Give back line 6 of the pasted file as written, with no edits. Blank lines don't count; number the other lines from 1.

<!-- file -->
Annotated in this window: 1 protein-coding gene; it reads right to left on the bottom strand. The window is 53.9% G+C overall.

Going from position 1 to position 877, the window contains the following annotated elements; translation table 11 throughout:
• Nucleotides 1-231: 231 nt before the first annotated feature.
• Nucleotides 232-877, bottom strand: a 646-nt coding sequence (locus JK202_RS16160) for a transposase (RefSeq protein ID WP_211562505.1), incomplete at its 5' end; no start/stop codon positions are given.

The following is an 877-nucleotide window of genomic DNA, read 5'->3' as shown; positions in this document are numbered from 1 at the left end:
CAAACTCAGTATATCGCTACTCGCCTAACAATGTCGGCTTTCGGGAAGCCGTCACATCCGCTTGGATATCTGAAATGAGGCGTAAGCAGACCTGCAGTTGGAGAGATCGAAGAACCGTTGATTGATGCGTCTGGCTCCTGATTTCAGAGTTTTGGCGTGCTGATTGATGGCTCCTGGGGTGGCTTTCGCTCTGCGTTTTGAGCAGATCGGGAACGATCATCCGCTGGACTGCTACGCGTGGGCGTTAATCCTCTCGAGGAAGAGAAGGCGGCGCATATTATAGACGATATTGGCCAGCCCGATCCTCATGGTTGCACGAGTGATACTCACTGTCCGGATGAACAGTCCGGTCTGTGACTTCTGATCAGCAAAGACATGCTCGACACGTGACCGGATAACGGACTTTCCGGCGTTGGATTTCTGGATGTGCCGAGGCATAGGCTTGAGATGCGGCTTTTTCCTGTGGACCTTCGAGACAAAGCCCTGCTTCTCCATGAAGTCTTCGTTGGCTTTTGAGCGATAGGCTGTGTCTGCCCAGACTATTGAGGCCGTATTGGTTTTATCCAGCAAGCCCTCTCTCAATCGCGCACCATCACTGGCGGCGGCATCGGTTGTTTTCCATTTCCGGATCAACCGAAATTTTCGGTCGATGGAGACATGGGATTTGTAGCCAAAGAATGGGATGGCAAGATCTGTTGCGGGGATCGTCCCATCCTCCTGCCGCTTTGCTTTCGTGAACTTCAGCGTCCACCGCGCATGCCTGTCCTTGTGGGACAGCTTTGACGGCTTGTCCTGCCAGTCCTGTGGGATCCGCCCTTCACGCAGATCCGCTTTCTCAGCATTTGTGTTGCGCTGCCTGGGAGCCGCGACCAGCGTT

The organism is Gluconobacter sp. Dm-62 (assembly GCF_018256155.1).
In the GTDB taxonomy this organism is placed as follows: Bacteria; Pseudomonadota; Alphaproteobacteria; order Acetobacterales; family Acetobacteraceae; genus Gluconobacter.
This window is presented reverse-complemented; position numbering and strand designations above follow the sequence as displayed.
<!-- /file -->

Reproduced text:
CAAACTCAGTATATCGCTACTCGCCTAACAATGTCGGCTTTCGGGAAGCCGTCACATCCGCTTGGATATCTGAAATGAGGCGTAAGCAGACCTGCAGTTGGAGAGATCGAAGAACCGTTGATTGATGCGTCTGGCTCCTGATTTCAGAGTTTTGGCGTGCTGATTGATGGCTCCTGGGGTGGCTTTCGCTCTGCGTTTTGAGCAGATCGGGAACGATCATCCGCTGGACTGCTACGCGTGGGCGTTAATCCTCTCGAGGAAGAGAAGGCGGCGCATATTATAGACGATATTGGCCAGCCCGATCCTCATGGTTGCACGAGTGATACTCACTGTCCGGATGAACAGTCCGGTCTGTGACTTCTGATCAGCAAAGACATGCTCGACACGTGACCGGATAACGGACTTTCCGGCGTTGGATTTCTGGATGTGCCGAGGCATAGGCTTGAGATGCGGCTTTTTCCTGTGGACCTTCGAGACAAAGCCCTGCTTCTCCATGAAGTCTTCGTTGGCTTTTGAGCGATAGGCTGTGTCTGCCCAGACTATTGAGGCCGTATTGGTTTTATCCAGCAAGCCCTCTCTCAATCGCGCACCATCACTGGCGGCGGCATCGGTTGTTTTCCATTTCCGGATCAACCGAAATTTTCGGTCGATGGAGACATGGGATTTGTAGCCAAAGAATGGGATGGCAAGATCTGTTGCGGGGATCGTCCCATCCTCCTGCCGCTTTGCTTTCGTGAACTTCAGCGTCCACCGCGCATGCCTGTCCTTGTGGGACAGCTTTGACGGCTTGTCCTGCCAGTCCTGTGGGATCCGCCCTTCACGCAGATCCGCTTTCTCAGCATTTGTGTTGCGCTGCCTGGGAGCCGCGACCAGCGTT